There was a wonderful example of just what Fred Halliday was talking about (see below) in the Guardian last week by Liam Byrne and Bill Rammell. These Blairites wrote to emphasise the importance of "the politics of aspiration" to Labour's electoral strategy.
I have only seen Bill Rammel in operation once, giving a spectacularly inappropriate address to an Adult Learners' Awards event in London and it showed his deep attachment to conventional wisdom. He had just come back from China and had not been appalled by the oppression, the pollution, the corruption or the other aspects of Chinese development that Will Hutton wrote about earlier. Instead, he clearly had "seen the future and it worked". The bewildered award winners were then harangued on the reason for the fact that the funding for their courses was to be cut was so that cash can be concentrated on level 2 skills so that we can compete with China!
This column was in a similar vein. There is an element of truth there. They claim that the next election will be decided by 48 constituencies and that, "Sophisticated research tools mean we know more about these seats than ever - they tell us that in these constituencies, it's the votes of four or five groups that will decide the outcome". They are right. However, rather than questioning a system that renders the interests of 99% of the electorate irrelevant and forces us to bow to the desires of four or five groups in 48 constituencies and thus talk about the need for reform, they embrace the situation and see "aspiration" as the way that New Labour will win again. "The politics of aspiration is quite simply the common denominator of the New Labour coalition".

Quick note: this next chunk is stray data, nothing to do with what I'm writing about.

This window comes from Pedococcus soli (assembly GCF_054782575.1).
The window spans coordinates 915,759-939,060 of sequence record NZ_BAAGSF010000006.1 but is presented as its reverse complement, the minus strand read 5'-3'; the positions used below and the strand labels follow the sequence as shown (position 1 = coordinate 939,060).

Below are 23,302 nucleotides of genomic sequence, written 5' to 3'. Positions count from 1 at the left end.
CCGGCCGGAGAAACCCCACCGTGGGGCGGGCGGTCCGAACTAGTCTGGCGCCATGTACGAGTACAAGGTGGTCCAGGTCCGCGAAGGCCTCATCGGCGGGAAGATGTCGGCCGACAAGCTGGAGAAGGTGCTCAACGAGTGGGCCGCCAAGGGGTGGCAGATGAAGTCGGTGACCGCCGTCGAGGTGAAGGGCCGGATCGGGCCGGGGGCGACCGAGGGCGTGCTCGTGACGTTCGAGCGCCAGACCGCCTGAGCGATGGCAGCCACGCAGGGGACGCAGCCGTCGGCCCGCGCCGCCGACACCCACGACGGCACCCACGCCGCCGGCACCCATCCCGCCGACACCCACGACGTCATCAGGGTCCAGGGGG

What on earth is "aspiration", other than another example of New Labour's rhetorical vacuity? At least they accept it isn't a static concept, "aspiration in 2009 will look different to 1997". That aspiration has aged doesn't give anyone much of a clue. Is it less "modern" or more so? We all have aspirations. For some of us it is to retire to Greece and to write. For others it is to see every ball in an Ashes series in Australia. Some look for promotion at work, others try to avoid it. Aspiration is meaningless unless it is defined.
The nearest they get to clarifying what they mean is another generalisation, "an ambition to get on in life". Ah, I suppose they mean careerists. Hang on a second. Haven't I just blogged on that? Isn't careerism Arendt's "banality of evil"? Well I never, New Labour's target voter is Adolph Eichmann.